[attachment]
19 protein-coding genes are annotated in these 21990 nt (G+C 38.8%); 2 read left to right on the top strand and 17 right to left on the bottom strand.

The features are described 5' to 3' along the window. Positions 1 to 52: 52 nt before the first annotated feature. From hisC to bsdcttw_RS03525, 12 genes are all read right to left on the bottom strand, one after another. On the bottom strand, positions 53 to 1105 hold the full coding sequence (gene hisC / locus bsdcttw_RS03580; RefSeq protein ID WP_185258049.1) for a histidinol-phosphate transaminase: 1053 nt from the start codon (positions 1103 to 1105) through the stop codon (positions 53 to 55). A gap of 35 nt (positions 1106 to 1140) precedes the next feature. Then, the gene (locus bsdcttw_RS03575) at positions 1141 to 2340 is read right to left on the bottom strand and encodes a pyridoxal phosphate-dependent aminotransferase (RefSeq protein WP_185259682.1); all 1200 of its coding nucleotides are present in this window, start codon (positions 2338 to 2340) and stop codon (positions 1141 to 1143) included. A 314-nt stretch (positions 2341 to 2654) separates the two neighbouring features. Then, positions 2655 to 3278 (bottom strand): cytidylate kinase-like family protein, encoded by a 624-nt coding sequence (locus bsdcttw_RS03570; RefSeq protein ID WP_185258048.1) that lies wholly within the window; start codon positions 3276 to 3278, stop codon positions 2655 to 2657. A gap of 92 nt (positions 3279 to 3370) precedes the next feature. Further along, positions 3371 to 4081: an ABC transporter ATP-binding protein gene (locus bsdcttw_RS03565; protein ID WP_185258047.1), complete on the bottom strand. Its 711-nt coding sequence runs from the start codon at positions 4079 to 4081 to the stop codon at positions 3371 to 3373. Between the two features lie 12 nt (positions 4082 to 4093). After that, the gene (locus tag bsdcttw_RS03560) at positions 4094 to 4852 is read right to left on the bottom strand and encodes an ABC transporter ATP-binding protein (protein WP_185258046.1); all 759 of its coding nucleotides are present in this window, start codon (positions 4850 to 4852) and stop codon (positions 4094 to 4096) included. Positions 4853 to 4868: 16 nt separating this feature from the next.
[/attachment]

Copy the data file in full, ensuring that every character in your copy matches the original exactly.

19 protein-coding genes are annotated in these 21990 nt (G+C 38.8%); 2 read left to right on the top strand and 17 right to left on the bottom strand.

The features are described 5' to 3' along the window. Positions 1 to 52: 52 nt before the first annotated feature. From hisC to bsdcttw_RS03525, 12 genes are all read right to left on the bottom strand, one after another. On the bottom strand, positions 53 to 1105 hold the full coding sequence (gene hisC / locus bsdcttw_RS03580; RefSeq protein ID WP_185258049.1) for a histidinol-phosphate transaminase: 1053 nt from the start codon (positions 1103 to 1105) through the stop codon (positions 53 to 55). A gap of 35 nt (positions 1106 to 1140) precedes the next feature. Then, the gene (locus bsdcttw_RS03575) at positions 1141 to 2340 is read right to left on the bottom strand and encodes a pyridoxal phosphate-dependent aminotransferase (RefSeq protein WP_185259682.1); all 1200 of its coding nucleotides are present in this window, start codon (positions 2338 to 2340) and stop codon (positions 1141 to 1143) included. A 314-nt stretch (positions 2341 to 2654) separates the two neighbouring features. Then, positions 2655 to 3278 (bottom strand): cytidylate kinase-like family protein, encoded by a 624-nt coding sequence (locus bsdcttw_RS03570; RefSeq protein ID WP_185258048.1) that lies wholly within the window; start codon positions 3276 to 3278, stop codon positions 2655 to 2657. A gap of 92 nt (positions 3279 to 3370) precedes the next feature. Further along, positions 3371 to 4081: an ABC transporter ATP-binding protein gene (locus bsdcttw_RS03565; protein ID WP_185258047.1), complete on the bottom strand. Its 711-nt coding sequence runs from the start codon at positions 4079 to 4081 to the stop codon at positions 3371 to 3373. Between the two features lie 12 nt (positions 4082 to 4093). After that, the gene (locus tag bsdcttw_RS03560) at positions 4094 to 4852 is read right to left on the bottom strand and encodes an ABC transporter ATP-binding protein (protein WP_185258046.1); all 759 of its coding nucleotides are present in this window, start codon (positions 4850 to 4852) and stop codon (positions 4094 to 4096) included. Positions 4853 to 4868: 16 nt separating this feature from the next.